Rime: design ruminations
Sunday, June 4, 2017
Tagged: reviews, ruminations, ico, journey, wordless narrative, shadow of the colossus, walking simulators, rime, text, climbing
I bought a PS3, in part, because I figured there might be another Fumito Ueda game someday. Then I watched The Last Guardian skitter away into an uncertain future. Then I lost patience with the Playstation platform, and set up a Windows gaming box. Then The Last Guardian shipped for PS4, and I realized that I was never going to play it because Sony was just too awful to put up with.
(Did I tell the story of how I bought all my PS3 games using store-bought gift cards, because I was too paranoid to give Sony my credit card number? And then Sony got hacked and proved my paranoia right? If I'd been a real conspiracy theorist, that would have been the happiest day of my life. I'm not and it wasn't.)
Anyhow, I've seen Rime floating around the convention show floors for a couple of years now, and it looked like a pretty cool... PS4 exclusive. But no! It showed up on Windows, so I get to play it after all.
Rime is a beautiful, moving, lovingly-polished, wordless narrative adventure game. It makes me want to say that the wordless narrative adventure game is a dead genre.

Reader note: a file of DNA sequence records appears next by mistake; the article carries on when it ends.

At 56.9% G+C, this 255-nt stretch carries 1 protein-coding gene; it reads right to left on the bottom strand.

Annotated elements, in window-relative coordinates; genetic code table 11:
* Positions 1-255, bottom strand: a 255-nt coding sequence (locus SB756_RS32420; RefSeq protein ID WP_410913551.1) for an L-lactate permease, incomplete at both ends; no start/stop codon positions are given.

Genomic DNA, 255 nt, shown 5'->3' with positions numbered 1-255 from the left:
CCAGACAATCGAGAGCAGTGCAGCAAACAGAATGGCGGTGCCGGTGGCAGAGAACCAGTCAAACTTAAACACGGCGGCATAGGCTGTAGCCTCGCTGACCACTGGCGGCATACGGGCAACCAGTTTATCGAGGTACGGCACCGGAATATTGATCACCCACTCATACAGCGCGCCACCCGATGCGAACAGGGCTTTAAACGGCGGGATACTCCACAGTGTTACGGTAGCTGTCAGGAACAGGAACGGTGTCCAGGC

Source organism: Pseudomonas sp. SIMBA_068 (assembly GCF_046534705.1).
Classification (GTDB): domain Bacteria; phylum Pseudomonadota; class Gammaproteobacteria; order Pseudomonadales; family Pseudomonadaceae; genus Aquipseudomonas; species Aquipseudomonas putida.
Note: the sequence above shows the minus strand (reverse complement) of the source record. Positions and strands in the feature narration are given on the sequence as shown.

It's not dead dead. But I'm going to be more skeptical about it in the future.
(SPOILERS start here. Big, big SPOILERS.)
Let's start with the good parts. Rime is a story about grief. It doesn't start out with grief; it starts with an idyllic green island to explore and find cute statues all over. At the end of the game you may learn that this first chapter was titled "Denial", and the subsequent chapters were "Anger", "Bargaining", "Depression", and "Acceptance". No ambiguity there! But the tone -- and the tonal shift -- is presented cumulatively; it sneaks up on you as you explore and puzzle your way through the game. This is awfully effective.
It's particularly effective when the designers manage to tie the gameplay into the theme. The "Anger" chapter is a running steeplechase, hounded by a furious bird-monster whose gaze burns the screen red if it spots you. (Then it rips you apart.) Spot on! "Bargaining" is a series of mechanical puzzles where you construct, and then receive aid from, a friendly robot. Everything in this chapter involves getting machines to do work for you. So that fits too.